A Family RTW Travel Adventure (2008-2009)
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City of Contradictions


What can you say about a place where the top two tourist attractions are a torture museum and a genocide memorial?

From early the 1970s through the mid-1990s, the people of Phnom Penh (and all of Cambodia) were brutalized, starved and murdered by their own government while the rest of the world largely looked the other way.

Given the city’s sad recent history, we did not know what to expect – especially since we had to spend five days in Phnom Penh while we waited for our Chinese visas to be processed.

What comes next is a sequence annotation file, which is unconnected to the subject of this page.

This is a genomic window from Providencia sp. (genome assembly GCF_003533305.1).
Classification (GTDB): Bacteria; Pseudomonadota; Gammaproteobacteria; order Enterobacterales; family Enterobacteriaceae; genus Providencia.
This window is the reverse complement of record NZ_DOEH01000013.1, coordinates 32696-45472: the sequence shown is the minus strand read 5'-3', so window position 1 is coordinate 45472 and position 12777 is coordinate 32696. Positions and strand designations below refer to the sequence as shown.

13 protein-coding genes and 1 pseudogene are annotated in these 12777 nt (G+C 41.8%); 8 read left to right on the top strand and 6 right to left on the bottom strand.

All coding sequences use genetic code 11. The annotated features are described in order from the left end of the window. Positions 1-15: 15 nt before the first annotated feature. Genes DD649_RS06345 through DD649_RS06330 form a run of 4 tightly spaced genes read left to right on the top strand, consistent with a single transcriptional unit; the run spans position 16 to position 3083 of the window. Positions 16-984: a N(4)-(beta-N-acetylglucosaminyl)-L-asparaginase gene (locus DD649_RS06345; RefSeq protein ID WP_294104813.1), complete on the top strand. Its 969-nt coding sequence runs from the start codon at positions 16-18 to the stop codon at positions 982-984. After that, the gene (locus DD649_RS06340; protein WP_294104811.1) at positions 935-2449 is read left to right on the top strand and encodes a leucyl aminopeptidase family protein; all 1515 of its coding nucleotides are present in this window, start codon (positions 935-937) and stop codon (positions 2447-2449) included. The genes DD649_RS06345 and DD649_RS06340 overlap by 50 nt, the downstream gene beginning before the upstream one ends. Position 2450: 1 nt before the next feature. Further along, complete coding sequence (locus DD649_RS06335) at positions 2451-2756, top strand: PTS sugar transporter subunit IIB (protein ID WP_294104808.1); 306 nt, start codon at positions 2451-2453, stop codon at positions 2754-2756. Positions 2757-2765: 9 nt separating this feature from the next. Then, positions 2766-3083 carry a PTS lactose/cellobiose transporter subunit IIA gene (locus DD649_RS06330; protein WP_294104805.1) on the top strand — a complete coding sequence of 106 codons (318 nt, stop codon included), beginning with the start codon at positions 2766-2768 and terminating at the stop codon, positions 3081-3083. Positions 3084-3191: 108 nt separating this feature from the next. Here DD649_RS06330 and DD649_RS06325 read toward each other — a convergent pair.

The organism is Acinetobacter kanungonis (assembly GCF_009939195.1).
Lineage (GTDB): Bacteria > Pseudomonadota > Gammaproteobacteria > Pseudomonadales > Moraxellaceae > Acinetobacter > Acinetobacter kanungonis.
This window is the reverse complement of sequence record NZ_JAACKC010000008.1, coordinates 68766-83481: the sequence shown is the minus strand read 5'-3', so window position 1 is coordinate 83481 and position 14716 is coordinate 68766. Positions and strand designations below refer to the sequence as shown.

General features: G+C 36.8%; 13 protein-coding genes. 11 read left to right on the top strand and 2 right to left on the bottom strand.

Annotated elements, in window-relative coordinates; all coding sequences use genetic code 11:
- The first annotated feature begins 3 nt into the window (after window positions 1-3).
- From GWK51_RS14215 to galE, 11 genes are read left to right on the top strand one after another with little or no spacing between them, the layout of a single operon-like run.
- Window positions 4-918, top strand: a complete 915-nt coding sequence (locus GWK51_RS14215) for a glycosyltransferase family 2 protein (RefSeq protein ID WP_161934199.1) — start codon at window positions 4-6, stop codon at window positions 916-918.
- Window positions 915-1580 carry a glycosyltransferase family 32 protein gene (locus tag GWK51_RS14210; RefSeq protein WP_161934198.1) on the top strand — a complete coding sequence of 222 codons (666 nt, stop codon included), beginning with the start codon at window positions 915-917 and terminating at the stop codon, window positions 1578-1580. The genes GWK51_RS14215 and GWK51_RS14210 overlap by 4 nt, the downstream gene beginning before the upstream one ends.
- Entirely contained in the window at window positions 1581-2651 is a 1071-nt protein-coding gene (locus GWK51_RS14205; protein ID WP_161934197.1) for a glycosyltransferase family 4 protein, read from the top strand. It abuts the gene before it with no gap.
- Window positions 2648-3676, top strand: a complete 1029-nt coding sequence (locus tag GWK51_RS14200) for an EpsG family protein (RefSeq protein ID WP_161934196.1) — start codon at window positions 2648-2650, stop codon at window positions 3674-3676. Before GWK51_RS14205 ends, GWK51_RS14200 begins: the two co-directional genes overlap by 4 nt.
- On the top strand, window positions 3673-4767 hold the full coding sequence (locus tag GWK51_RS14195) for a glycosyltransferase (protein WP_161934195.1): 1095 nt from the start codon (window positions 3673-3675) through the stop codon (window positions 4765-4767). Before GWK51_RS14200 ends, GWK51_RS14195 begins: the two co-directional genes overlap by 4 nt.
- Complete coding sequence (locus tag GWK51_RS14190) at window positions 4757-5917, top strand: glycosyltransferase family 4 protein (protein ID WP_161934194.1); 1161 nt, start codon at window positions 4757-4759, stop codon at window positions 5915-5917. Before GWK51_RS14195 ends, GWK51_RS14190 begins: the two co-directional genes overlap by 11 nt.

In the 1950s and 60s Phnom Penh was one of Indochina’s most cosmopolitan cities. Some influences from its days as a French colony remain: Wide boulevards, lively restaurants and buzzing nightlife.  If you look closely, you can imagine the city it once must have been.

Today the most striking thing about Phnom Penh is the incredible resilience and optimism of its people. During our stay, we met two ordinary people who taught us something about the extraordinary spirit of the Khmer people.

The first we met by chance.

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March 23, 2009   9 Comments

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